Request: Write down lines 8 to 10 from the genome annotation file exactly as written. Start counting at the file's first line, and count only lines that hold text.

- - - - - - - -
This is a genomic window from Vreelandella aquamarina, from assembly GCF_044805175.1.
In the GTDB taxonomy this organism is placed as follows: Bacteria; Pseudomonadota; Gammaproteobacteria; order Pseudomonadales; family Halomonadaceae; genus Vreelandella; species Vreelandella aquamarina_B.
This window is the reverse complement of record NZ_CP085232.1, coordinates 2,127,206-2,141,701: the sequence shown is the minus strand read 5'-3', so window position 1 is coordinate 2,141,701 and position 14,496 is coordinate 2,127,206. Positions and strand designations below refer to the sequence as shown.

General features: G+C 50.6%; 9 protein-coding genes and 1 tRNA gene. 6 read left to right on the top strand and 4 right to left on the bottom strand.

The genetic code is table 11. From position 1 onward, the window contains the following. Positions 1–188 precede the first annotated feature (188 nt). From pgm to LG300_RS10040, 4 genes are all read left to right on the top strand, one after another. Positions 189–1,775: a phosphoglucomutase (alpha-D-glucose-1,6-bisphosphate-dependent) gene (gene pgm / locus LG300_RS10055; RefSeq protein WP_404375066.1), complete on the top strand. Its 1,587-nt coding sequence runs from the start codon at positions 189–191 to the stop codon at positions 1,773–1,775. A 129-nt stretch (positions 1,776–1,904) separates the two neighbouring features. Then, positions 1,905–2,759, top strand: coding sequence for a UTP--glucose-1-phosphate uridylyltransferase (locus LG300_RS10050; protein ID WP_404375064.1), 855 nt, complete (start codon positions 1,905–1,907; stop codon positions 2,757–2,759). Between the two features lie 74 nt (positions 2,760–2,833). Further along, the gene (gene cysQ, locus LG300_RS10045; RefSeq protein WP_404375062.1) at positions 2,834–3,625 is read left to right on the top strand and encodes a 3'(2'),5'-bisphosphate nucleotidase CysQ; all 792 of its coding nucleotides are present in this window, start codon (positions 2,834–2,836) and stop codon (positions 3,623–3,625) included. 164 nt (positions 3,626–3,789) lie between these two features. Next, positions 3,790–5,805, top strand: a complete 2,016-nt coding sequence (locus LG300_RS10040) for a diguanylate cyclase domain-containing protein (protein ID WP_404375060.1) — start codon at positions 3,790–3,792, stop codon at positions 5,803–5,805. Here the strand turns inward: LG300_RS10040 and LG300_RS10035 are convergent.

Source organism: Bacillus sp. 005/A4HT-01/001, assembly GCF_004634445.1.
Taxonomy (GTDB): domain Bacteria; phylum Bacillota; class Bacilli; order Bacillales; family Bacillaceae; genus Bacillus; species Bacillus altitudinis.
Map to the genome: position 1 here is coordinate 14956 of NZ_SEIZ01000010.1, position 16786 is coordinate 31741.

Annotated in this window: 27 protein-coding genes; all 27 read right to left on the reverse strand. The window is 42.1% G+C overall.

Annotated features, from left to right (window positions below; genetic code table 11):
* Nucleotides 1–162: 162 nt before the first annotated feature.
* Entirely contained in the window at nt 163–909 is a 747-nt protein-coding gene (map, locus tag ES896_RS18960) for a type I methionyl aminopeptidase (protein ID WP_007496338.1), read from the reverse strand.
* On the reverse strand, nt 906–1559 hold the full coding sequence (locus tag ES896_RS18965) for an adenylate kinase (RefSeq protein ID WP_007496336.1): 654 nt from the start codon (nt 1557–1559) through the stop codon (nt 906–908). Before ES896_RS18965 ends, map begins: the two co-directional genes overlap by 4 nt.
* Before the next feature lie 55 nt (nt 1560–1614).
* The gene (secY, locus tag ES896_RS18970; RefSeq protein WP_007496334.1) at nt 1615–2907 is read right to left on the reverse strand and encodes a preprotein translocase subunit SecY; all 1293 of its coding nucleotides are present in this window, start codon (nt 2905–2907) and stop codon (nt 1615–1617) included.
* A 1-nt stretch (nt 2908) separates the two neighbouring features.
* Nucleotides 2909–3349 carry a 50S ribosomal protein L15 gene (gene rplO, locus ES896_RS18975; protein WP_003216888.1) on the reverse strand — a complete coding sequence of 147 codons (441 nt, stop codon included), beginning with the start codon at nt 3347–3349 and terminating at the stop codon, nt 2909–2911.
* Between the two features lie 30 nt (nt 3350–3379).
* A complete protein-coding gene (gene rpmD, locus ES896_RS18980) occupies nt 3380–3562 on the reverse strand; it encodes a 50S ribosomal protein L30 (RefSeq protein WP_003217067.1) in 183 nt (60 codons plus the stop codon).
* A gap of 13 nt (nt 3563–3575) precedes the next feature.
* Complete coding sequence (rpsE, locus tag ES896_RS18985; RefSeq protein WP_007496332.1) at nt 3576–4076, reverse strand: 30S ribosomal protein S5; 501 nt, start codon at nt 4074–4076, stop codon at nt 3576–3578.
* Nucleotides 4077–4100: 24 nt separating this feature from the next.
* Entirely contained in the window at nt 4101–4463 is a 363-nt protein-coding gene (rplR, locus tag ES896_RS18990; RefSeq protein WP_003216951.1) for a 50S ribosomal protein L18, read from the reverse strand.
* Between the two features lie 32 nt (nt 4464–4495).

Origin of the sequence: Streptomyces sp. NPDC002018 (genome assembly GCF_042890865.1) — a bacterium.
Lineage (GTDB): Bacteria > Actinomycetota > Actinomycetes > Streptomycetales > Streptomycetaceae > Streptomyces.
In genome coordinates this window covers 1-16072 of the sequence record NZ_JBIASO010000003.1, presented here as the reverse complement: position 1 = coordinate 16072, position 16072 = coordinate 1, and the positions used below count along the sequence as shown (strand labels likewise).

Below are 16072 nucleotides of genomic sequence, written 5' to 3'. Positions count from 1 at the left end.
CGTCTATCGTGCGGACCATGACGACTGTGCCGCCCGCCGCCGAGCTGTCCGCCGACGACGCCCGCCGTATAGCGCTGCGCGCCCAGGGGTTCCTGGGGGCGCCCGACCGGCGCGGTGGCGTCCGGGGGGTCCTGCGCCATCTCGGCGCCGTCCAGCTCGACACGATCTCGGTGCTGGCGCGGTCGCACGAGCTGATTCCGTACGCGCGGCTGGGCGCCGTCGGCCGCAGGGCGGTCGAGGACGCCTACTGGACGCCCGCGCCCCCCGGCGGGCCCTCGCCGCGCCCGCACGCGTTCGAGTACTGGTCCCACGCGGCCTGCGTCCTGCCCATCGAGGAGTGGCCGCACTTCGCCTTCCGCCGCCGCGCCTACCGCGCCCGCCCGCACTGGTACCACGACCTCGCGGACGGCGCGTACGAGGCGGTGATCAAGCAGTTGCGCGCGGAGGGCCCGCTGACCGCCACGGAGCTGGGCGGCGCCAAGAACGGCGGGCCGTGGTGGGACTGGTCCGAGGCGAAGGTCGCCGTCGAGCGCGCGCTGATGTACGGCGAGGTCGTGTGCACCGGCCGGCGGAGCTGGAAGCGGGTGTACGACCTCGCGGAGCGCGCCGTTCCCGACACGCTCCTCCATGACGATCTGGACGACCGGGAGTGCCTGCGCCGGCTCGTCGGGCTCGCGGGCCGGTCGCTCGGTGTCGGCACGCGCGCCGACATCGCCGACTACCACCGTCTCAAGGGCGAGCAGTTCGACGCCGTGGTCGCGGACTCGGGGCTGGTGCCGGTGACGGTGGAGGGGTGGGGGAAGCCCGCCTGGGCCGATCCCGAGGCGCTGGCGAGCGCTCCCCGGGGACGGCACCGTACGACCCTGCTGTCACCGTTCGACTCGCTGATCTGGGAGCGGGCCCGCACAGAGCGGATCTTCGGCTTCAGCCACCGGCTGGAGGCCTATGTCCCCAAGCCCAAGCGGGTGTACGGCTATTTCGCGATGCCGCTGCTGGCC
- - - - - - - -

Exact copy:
Map to the genome: position 1 here is coordinate 14956 of NZ_SEIZ01000010.1, position 16786 is coordinate 31741.

Annotated in this window: 27 protein-coding genes; all 27 read right to left on the reverse strand. The window is 42.1% G+C overall.

Annotated features, from left to right (window positions below; genetic code table 11):